Canada warns Trump: Huawei extradition shouldn't be ‘politicized’

Canadian Foreign Minister Chrystia Freeland cautioned the Trump administration Friday against seeking to leverage the pending extradition of Chinese technology executive Meng Wanzhou. 

“Canada understands the rule of law and extradition ought not ever to be politicized or used as tools to resolve other issues,” she told reporters after meeting with Secretary of State Mike PompeoMichael (Mike) Richard PompeoTrump has one final chance with American partners of first resort Trump administration’s top European diplomat to resign in February Brzezinski: 'I suspect' Dems will nominate woman in 2020, 'past time' to elect female president MORE and Secretary of Defense James MattisJames Norman MattisOvernight Defense: Supreme Court allows transgender ban to be enforced | Trump missile defense plan faces reality check | Experts warn of persistent ISIS threat 3 Michigan residents arrested for conspiring to provide material support to ISIS: DOJ The Hill's 12:30 Report — White House requests walk-through for State of the Union | Justices allow transgender ban to take effect | Trump vows to not 'cave' on wall MORE

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Her comments referred to President TrumpDonald John TrumpCoast Guard chief: 'Unacceptable' that service members must rely on food pantries, donations amid shutdown Dem lawmaker apologizes after saying it's never been legal in US to force people to work for free Grassley to hold drug pricing hearing MORE’s suggestion this week he may get involved in Meng’s case if it would improve negotiations with China over Washington and Beijing’s trade war.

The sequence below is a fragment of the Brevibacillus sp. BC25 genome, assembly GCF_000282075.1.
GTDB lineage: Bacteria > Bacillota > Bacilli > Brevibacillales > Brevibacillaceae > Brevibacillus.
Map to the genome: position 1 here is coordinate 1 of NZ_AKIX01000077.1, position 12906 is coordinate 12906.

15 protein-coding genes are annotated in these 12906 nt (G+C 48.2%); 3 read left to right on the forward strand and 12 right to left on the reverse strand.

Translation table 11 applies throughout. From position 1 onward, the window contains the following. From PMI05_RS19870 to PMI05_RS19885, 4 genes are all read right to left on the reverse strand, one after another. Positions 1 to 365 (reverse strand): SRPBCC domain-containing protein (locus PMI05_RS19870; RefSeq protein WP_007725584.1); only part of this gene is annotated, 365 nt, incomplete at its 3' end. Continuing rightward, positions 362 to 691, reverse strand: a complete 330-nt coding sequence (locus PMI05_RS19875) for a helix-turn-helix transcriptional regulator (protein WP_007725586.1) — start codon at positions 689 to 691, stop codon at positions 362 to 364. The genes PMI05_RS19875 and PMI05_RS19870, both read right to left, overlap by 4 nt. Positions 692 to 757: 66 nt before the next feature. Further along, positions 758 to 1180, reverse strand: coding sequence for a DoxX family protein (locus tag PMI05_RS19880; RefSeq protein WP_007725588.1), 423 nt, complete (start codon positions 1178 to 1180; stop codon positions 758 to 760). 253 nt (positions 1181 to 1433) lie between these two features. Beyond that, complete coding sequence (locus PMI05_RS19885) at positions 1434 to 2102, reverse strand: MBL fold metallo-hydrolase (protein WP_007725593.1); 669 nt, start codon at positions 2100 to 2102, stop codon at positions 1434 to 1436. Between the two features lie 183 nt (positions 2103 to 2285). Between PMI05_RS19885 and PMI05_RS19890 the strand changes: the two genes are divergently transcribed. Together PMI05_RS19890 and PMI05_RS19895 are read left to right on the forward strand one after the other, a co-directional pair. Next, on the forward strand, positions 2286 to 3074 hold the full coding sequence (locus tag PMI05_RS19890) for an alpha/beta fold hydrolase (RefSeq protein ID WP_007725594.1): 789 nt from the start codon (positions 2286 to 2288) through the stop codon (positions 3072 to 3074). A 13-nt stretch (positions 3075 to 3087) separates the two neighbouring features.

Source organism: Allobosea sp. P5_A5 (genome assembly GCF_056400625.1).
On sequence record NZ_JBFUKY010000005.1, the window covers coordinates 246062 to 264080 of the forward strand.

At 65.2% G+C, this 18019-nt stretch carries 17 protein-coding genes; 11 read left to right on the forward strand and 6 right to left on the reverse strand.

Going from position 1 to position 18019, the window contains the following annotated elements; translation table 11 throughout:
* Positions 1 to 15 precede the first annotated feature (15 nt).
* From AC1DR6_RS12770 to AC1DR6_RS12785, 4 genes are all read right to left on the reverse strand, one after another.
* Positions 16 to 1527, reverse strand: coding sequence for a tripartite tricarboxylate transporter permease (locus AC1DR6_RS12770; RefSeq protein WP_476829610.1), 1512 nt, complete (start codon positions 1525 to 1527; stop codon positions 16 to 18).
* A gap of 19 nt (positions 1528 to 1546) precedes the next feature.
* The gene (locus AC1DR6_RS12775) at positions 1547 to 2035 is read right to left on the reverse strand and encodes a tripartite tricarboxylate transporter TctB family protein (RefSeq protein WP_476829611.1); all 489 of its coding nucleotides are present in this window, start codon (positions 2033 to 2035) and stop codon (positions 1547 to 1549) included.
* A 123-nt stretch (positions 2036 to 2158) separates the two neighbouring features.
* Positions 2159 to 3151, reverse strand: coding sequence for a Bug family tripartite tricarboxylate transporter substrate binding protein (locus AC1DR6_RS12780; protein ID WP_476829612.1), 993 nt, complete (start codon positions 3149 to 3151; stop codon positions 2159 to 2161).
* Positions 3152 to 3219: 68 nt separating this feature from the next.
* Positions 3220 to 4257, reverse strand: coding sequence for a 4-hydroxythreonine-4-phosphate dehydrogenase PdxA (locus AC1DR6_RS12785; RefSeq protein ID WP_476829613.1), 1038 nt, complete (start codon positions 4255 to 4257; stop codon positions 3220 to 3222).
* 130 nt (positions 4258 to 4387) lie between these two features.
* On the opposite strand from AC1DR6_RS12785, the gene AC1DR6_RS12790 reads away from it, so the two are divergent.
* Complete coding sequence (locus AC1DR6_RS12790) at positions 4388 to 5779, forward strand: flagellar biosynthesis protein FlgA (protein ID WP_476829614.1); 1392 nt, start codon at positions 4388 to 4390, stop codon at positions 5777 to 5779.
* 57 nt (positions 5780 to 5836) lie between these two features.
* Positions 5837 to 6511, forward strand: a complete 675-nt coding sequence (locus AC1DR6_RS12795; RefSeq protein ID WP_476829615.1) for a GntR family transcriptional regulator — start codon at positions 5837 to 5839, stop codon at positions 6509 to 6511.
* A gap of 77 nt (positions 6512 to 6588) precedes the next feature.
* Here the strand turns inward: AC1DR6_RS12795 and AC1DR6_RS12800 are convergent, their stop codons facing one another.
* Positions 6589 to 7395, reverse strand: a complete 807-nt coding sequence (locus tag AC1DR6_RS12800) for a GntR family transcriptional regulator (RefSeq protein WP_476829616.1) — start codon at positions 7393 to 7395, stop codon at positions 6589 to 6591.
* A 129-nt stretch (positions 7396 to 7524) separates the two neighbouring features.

“Whatever’s good for this country, I would do,” Trump said Tuesday. “If I think it’s good for what will be certainly the largest trade deal ever made — which is a very important thing — what’s good for national security — I would certainly intervene if I thought it was necessary.”

Meng, the CFO of Chinese telecommunications giant Huawei, was arrested earlier this month by Canadian authorities and faces extradition to the U.S. She has been accused of violating trade sanctions against Iran.

Meng was granted bail on Tuesday by a Canadian judge and will remain in Canada while she faces extradition proceedings.

“The detention of Ms. Meng was not a political decision on Canada's part,” Freeland said. “For Canada, this is a question of living up to our international treaty obligations and following the rule of law.”

China has retaliated by arresting two Canadian citizens, raising concerns that the issue could boil over into a larger diplomatic row. Pompeo called on China to release the two prisoners, calling the arrests “unacceptable” and “unlawful.”